Cannabis is typically known for slowing the reflexes, but it took just three months for the principals of Toronto cannabis brand consultancy Sister Merci to take their idea from conception to reality.
“What started as a fun challenge turned into an exciting opportunity really quickly,” says CEO Katie Waterman (centre in above photo), who comprises one-third of Sister Merci’s senior leadership team, along with chief strategy officer Paul Lawton and chief creative officer Amanda Wood.
The three, who all worked together at PR shop Weber Shandwick, had their first meeting in December, and formally launched Sister Merci earlier this month. The name comes courtesy of Wood, who had been toying with ideas around a feminine-friendly brand that has gratitude at its core.
The idea came to Wood while driving on Highway 401. “I kept saying ‘Sister This’ and ‘Sister That,’ and then Sister Merci popped into my head and I recognized there was a little play on words there.”
The full-service consultancy, which lists cannabis strategy, public relations, digital marketing, branding and design, and production among its capabilities, is backed by BlackShire Capital Corp., which is committing up to $1.5 million in start-up funding.
BlackShire also counts the licensed producer Zenabis, independent cannabis retailer Mihi and Lehua Group (owner of cannabis infused beverage and edibles company Olala) among its investments. “We kind of have a built-in pipeline of new business,” says Lawton.
BlackShire chair and CEO Kevin Reed says that the strategic intelligence gathered by Sister Merci will be a “significant instrument” for the company in the creation and launching of new cannabis companies.
BlackShire is also supporting Sister Merci through its Executive in Residence program, which provides “seasoned” leaders in management roles. Stephen J. Headford—who Waterman calls “Uncle Stevie” since he’s her husband’s uncle—has been named chair of the agency, providing leadership and strategic oversight.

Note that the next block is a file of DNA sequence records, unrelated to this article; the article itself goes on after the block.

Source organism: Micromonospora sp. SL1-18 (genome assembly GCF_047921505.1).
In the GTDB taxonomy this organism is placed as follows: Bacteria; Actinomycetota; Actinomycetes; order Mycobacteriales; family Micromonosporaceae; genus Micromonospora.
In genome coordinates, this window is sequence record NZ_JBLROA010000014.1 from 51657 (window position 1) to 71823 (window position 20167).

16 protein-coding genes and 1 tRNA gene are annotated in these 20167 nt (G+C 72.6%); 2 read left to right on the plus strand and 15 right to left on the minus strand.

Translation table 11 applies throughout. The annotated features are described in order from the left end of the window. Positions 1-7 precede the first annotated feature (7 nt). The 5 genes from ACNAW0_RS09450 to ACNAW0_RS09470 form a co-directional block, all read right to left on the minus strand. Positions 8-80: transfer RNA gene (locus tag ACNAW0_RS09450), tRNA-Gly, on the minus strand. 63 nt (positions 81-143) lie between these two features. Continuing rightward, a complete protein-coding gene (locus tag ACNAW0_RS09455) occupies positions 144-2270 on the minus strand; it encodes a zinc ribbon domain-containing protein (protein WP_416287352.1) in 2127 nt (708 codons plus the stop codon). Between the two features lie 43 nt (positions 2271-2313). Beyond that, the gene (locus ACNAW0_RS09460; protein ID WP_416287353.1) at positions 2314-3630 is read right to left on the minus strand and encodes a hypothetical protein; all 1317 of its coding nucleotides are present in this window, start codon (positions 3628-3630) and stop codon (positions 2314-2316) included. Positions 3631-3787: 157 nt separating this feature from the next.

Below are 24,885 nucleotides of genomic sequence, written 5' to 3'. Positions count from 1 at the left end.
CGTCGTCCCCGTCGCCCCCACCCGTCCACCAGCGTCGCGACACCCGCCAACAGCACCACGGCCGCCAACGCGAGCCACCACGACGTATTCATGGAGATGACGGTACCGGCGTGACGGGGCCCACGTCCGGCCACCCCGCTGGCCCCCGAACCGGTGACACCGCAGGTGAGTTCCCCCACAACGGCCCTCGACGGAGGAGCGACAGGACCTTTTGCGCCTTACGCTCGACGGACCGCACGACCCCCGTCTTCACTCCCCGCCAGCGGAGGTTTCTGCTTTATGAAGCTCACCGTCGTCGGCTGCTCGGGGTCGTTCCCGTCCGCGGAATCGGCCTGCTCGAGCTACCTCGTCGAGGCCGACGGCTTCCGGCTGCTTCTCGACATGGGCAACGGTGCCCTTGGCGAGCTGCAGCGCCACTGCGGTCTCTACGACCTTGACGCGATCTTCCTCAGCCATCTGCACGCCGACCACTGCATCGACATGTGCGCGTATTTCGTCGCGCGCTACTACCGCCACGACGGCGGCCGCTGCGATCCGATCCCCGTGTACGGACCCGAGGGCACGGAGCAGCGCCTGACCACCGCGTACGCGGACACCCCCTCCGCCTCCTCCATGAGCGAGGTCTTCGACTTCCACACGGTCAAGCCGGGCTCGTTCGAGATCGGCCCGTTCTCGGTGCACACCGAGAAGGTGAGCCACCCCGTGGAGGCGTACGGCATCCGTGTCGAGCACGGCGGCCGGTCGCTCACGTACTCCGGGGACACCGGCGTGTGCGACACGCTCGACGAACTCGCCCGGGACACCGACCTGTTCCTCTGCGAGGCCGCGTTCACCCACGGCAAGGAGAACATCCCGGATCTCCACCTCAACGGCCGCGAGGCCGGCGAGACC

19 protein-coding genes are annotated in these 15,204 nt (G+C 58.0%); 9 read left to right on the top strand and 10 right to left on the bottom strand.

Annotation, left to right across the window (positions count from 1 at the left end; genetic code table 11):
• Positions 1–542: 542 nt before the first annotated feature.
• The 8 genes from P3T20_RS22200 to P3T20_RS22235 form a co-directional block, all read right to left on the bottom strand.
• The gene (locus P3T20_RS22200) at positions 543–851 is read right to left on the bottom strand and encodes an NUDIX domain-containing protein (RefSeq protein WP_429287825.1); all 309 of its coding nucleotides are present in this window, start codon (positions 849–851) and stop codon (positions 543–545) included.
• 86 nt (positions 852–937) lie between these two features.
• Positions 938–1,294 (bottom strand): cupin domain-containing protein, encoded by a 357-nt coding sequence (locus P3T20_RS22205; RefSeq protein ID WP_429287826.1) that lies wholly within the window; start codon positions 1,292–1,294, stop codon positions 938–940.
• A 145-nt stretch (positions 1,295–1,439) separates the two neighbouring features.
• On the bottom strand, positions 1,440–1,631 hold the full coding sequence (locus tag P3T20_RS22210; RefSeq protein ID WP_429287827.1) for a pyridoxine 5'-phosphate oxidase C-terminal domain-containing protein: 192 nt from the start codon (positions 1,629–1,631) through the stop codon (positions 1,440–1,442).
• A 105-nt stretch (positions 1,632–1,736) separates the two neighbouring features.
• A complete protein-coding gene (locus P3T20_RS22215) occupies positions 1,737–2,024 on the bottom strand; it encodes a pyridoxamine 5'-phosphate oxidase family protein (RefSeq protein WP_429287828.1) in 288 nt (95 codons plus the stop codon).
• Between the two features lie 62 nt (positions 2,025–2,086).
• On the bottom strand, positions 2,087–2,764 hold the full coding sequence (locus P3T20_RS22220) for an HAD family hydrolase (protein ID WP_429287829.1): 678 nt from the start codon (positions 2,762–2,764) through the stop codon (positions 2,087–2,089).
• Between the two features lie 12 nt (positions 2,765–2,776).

Lawton has some experience with the cannabis space, having worked on the Canopy Growth portfolio—including brand strategy for its Tweed, DNA Genetics and Foria brands—while VP of strategy at Cossette last year.
With the introduction of the Cannabis Act and its restrictive advertising provisions, Lawton sensed that he and his colleagues’ extensive strategy experience would prove useful in the burgeoning recreational cannabis space.
“Where we started talking was how the strategy work we were doing at Weber Shandwick, where it was more PR and marketing communications, would be quite useful in this new setting, where you can’t just do a TV spot or out-of-home,” says Lawton. “You really have to think through the channels in a new way.”
“One of the key themes we keep coming back to is ‘The obstacle is the way,’ because you have to think deeper and be even smarter,” he says.
“It’s really about embracing the grey at this point and being a little bit uncomfortable with uncertainty,” adds Wood. “The regulations are somewhat suggestive and open to interpretation, so a lot of it is testing the waters and seeing what we can and can’t say.”
The principals’ collective experience spans strategy and direct-to-consumer marketing, as well as early-stage branding and packaging—which Waterman expects to be a material part of the agency’s remit.
The Cannabis Act’s restrictions around advertising (including no associations with lifestyle, or celebrity pitchmen) requires licensed producers to have a strong sense of identity and know what they stand for, she says. “It’s not just about launching these brands, it’s about helping them figure out how they want to be seen in the world.”
Despite onerous ad restrictions, she sees ample opportunity for cannabis brands in the earned media space. “Rather than developing a magazine ad or a billboard, we’re talking about how can we help brands contribute to the community or create something of value that gets people talking about them,” she says.
As an advocate of cannabis, not only for its health and therapeutic benefits, but also as a recreational product, Wood says it is a “gold rush moment” for the still widely misunderstood substance.
“We’re excited about this opportunity and bring a lot more education and understanding to the plant through the work we do. We’re all so happy to be here.”